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The fickle fate of fiction: What book reviews reveal decades later Add to ...

One thinks of the Internet as a place that’s relentlessly current. Its role as an archive, as a window on the past, will grow as more texts are digitized. The venerable British leftist magazine New Statesman contributes to this role with its fascinating archival project, “the Old Statesman,” where one can read selected articles from issues printed long before the computer age.

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Recently it has posted five reviews, from its pages, of classic novels, printed when those books first appeared: The Great Gatsby (an anonymous review, published in 1925), To The Lighthouse (a rave), Nineteen Eighty-Four (reviewed by V.S. Pritchett), Memento Mori (a 1959 Muriel Spark novel, glowingly reviewed by V.S. Naipaul, who is better known today for declaring the inferiority of female novelists), and J.G. Ballard’s High Rise, thoughtfully reviewed by Martin Amis.

This is part of a growing online trend: others are enjoying collecting bad early reviews of canonical books and putting them up as a kind of lesson in perseverance for aspiring writers. Flavorwire, for example, did so last fall, with 15 examples of dismissals of great books, including The New York Times on Lolita in 1958 (“dull, dull, dull in a pretentious, florid and archly fatuous fashion”), and L.P. Hartley on The Great Gatsby (“an absurd story”). It’s somehow simultaneously depressing and refreshing to find that Moby Dick was utterly trashed by The United States Magazine and Democratic Review.

These bad judgments (bad in every sense) are amusing because the distance of time makes their witty writers look smug and whiny and narrow-minded. It reminds us that recent critical judgments may look equally dopey in 50 years.

They’re also interesting because of what they show us about changing standards of criticism. The New Statesman’s 1925 review of The Great Gatsby includes a whopper of a plot spoiler – it tells the whole story, right down to Gatsby’s climactic death. That suggests that these critics thought of themselves as essayists rather than as adjuncts of the bookselling trade.

What also becomes clear in reading old reviews is that critics who are contemporaries of the author are likely to be caught up in ideological differences that seem important in the moment but may blind them to lasting quality. When V.S. Pritchett reviews 1984, for example, in 1949, it is clear that he has been reading Orwell for some time: He speaks of Orwell’s “faults as a writer – monotony, nagging, the lonely schoolboy shambling down the one dispiriting track,” and it seems that he’s referring to Orwell’s entire oeuvre. When he writes that Orwell “is like some dour Protestant or Jansenist who sees his faith corrupted by the ‘doublethink’ of the Roman Catholic Church” it’s clear that he’s talking about the social and political role that Orwell has been playing in British media at the time of writing; he is judging a personality rather than a book. It’s an interesting lesson for reviewers today, who also have a hard time separating celebrity from the works at hand.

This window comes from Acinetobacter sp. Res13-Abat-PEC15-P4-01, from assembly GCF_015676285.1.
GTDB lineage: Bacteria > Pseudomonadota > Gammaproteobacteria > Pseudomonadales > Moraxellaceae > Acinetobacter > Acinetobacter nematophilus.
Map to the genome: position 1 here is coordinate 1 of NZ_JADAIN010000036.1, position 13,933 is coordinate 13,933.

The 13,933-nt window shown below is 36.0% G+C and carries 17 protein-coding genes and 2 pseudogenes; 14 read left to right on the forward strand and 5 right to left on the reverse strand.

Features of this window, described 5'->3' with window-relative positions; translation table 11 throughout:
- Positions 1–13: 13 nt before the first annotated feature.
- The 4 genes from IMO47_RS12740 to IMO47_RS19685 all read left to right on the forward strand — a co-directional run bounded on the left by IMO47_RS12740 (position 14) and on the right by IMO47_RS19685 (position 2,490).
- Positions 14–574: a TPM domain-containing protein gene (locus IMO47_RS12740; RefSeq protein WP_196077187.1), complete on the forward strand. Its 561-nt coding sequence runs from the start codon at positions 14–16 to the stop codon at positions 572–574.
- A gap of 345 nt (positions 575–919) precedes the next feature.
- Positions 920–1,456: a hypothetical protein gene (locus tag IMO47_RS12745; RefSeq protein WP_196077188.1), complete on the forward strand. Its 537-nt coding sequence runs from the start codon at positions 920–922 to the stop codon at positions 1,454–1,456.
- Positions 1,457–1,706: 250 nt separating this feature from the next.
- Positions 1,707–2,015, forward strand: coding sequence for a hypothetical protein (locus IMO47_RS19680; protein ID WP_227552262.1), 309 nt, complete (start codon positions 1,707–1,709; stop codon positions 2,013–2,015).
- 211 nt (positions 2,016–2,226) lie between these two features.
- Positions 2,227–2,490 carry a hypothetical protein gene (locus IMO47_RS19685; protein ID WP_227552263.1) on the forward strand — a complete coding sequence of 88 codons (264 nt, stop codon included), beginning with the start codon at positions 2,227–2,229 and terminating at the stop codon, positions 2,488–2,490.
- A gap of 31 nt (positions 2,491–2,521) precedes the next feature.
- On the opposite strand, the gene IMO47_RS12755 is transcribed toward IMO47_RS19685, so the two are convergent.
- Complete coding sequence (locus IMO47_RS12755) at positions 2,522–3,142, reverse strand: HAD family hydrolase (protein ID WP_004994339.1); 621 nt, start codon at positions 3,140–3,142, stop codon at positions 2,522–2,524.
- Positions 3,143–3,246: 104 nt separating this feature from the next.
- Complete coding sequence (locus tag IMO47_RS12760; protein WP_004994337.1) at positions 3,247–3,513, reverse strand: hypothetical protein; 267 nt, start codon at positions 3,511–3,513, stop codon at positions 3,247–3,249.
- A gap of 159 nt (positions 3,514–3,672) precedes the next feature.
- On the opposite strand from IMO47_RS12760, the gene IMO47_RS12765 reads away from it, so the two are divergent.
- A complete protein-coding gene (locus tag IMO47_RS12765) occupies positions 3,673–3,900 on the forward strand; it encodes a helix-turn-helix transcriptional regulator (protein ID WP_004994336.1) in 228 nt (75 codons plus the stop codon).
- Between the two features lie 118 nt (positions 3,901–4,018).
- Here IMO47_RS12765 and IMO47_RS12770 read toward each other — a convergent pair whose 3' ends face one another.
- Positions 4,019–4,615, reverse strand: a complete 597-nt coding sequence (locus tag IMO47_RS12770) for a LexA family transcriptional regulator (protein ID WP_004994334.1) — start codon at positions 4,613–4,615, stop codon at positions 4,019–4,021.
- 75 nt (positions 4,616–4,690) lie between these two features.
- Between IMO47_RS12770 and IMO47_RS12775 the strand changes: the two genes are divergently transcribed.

While these journals are digging through archives to find early appraisals that go against received opinion, there is a simultaneous contemporary re-evaluation of the classics going on at social reading sites like Goodreads. Here, too, one finds completely fresh and often angrily populist responses to works regarded as sacred to those in the literary business. Take The Great Gatsby for example – it’s still likely to baffle a first-time reader. Half the comments on Goodreads are puzzled and hostile. Mostly they are hostile to the wealth and privilege of the characters. Each caustic review brings out a slew of agreements from people saying “I thought I was the only one who didn’t get this.”

It’s already been much repeated that the Internet has changed the nature of book reviewing: it is now more democratic, more like a kind of voting. The opinions of those without a specialized education now have far greater influence than those of experts. Will this democratization, this defiant subjectivity, also change, in the long term, widely-held perceptions of so-called great books? The net result of all this rebellious revision is to create a canon of dismissal for the canon itself.

Infuriatingly inarticulate as most of these comments may be, revision and dissent are not in themselves bad things. Indeed this new digital plethora of varying opinion, both learned and obtuse, both historical and ephemeral, serves as a constant reminder of the fickleness of literary standards, a reminder that even expert opinion is subject to fashion.

 

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